A fast key-value storage engine written at Google that maps string keys to string values.
+ Google.
- ?possible with Google + ;)

Includes support for locking, ACID transactions, a binary array data type.
+ Speed and efficiency.
- Less known in some areas, e.g. US

Project Voldemort:
An advanced key-value store, written in Java. Provides multi-version concurrency control (MVCC) for updates. Updates to replicas are done asynchronously, so it does not guarantee consistent data.
+ Functionality
- Conistency

A scalable, high-performance, open source, document-oriented database. Written in C++ Features Replication & High Availability with mirrors across LANs and WANs and Auto-Sharding. Popular in the Ruby on Rails community.
+ Easy installation, good documentation, support.
- Relatively new.

Similar to Mongo, aimed at document databases.
+ replication, advanced queries.
- clustering, disk space management.

Apache Cassandra is fault-tolerant and decentralized and is used at Netflix, Twitter and Reddit, among others.
+ Cluster and replication.
- More setup knowledge needed.

I can't provide all the references, due to lack of time but hope this at least helps.

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You provide too little information to give a specific answer - thus just some aspects relevant to what you describe:

  • data integrity
    This can be anything - i.e. unauthorized data change should be prohibited and/or at least any such incident sould be detected... OR it can be just something in the area of "RAID and/or backup...".

  • "identical images"
    image files contain several metadata fields/areas... your method leads to seeing two pixel-by-pixel-identical images as different if one has metadata and the other not (or some metadata field differs)... is that what you want ?
    Another aspect in this area is file format (PNG versus BMP versus JPEG etc.) and compression... same image and different format and/or compression algorithms (even lossless ones like ZIP versus LZW, worse with JPEG etc.) can lead to categorize the same image as different - is that what you want ?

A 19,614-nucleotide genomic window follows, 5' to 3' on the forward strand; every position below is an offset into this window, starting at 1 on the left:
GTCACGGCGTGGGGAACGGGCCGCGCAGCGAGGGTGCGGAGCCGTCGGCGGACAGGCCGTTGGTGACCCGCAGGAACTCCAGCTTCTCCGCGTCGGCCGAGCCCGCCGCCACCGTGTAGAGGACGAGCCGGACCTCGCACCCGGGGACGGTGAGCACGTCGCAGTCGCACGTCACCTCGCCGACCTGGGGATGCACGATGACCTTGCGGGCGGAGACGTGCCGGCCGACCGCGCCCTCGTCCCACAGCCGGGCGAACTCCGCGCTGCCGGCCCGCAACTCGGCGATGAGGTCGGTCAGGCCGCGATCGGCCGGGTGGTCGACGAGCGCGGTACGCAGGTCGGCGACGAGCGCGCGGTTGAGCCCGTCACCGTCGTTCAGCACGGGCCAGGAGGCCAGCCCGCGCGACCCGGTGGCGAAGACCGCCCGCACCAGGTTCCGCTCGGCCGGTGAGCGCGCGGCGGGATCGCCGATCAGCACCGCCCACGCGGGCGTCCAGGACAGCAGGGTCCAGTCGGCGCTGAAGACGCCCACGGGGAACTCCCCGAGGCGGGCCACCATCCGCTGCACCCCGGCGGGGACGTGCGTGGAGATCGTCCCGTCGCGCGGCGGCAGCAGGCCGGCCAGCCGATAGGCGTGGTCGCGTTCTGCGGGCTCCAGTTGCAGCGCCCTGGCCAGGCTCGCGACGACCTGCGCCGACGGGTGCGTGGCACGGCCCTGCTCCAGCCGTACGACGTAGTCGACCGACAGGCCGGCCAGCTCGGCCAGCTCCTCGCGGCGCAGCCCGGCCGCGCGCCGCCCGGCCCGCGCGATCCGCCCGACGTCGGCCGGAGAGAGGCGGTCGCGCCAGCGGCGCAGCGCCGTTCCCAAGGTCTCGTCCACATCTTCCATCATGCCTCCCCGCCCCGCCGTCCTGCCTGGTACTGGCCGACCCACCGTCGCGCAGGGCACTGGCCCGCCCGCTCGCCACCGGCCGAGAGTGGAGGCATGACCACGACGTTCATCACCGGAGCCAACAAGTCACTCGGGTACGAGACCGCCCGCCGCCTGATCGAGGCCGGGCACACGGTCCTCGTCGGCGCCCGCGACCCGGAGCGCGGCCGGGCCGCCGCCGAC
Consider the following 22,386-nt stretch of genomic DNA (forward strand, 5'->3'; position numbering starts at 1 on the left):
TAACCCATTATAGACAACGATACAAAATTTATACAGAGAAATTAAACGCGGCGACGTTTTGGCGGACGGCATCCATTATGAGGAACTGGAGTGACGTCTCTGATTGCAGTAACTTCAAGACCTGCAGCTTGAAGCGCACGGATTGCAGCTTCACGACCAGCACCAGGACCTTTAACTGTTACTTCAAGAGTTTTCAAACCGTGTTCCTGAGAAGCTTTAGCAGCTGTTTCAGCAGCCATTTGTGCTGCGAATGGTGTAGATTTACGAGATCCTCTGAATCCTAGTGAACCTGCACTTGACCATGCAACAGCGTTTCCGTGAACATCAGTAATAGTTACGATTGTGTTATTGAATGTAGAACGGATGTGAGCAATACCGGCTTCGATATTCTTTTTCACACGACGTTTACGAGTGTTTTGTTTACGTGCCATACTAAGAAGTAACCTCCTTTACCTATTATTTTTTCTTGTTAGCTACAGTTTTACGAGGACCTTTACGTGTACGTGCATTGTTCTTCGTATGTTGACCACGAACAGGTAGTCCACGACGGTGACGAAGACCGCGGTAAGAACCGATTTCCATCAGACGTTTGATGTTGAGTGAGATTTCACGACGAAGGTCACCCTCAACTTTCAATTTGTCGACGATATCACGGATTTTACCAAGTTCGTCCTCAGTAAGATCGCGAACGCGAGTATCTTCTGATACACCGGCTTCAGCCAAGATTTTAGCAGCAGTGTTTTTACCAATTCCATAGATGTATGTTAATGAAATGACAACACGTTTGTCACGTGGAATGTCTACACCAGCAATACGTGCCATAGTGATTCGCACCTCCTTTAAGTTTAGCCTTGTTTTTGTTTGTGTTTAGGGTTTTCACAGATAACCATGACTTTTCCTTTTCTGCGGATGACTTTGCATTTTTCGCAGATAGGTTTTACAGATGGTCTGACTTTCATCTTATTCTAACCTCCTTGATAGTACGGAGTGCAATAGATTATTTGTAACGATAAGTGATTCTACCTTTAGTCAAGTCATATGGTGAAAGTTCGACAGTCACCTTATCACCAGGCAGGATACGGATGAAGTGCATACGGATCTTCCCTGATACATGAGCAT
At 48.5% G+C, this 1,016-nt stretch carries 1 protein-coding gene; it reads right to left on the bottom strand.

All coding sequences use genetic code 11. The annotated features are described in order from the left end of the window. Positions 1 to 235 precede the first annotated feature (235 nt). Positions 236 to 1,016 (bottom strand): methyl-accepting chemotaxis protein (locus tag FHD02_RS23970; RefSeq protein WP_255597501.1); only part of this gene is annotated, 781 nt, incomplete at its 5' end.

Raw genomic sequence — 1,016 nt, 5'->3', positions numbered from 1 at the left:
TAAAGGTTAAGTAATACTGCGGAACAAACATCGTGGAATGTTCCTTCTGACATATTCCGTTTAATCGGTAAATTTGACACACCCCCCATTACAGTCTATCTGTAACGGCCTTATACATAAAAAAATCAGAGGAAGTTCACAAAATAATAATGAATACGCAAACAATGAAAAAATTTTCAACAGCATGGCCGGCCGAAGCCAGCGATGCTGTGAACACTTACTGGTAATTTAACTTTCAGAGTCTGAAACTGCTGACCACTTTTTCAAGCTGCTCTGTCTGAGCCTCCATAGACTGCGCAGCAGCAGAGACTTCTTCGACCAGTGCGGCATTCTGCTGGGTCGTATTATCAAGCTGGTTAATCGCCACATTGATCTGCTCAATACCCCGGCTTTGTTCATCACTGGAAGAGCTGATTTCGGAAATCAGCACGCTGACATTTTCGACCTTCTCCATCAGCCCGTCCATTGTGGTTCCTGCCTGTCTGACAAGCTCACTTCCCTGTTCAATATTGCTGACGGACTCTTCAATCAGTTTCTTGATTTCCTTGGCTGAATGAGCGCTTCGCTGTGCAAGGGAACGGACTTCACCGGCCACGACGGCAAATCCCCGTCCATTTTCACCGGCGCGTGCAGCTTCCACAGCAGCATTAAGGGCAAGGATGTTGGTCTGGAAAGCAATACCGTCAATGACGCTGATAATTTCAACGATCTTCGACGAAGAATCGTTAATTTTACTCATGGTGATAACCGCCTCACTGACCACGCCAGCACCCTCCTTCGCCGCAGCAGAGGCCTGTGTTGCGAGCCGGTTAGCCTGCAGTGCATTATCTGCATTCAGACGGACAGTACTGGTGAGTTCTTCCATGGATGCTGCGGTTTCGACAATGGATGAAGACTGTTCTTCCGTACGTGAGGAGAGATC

• "hundreds of thousands of images" and "2 KB - 10 MB"
    that doesn't say much... i.e. what is the median versus average image/file size ?

  • access
    Is the access to those files/images distributed (like in a CDN) ? Or is it LAN-based ?

There are dozens of other aspects relevant to what you describe...

Without any further and really specific information I would consider any statistics/benchmark/recommendation a lucky shot at best.

Possible solutions include for example distributed system (can be filesystem-/memory-/DB-based) and/or storage based on SSD and/or RAID and/or SAN etc.

The "KeyValueStore" point you are interested in could be relevant but in most cases handling this amount of images I came across such a store wouldn't add any unique feature (and in some cases even hurt).

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  • Data-integrity was really a far too vague, I must agree: really the only thing I'm concerned about is that the data got out of the key-value store is the same as what was put in. Identical images were mentioned in the question (they are processed so that they are pixel-for-pixel identical they are byte-for-byte identical). Otherwise, the question now addresses the rest. – gsnedders Nov 26 '11 at 20:48
  • @gsnedders thanks for the additonal info... even with millions of images I don't see how a KeyValueStore would bring any benefit... what is it you expect spcifically of a KeyValueStore ? – Yahia Nov 26 '11 at 21:01

If your data is under 1TB you arguably do not need a high-availability NoSQL database, and most NoSQL databases require that data is kept is RAM. May I suggest using a bog-standard relational DB and making a table with hash as primary key and a blob with your data? You'd be surprised how well it performs, and you don't need to worry about running out of inodes.

If your data is textual / compressible a relational database is even better. In my experience few NoSQL databases will compress data for you, you have to do it at the client side. But MySQL/MariaDB offer transparent compression.

Another option is RocksDB. For some use-cases, it's very good for disk space because it supports zstd compression with a custom dictionary.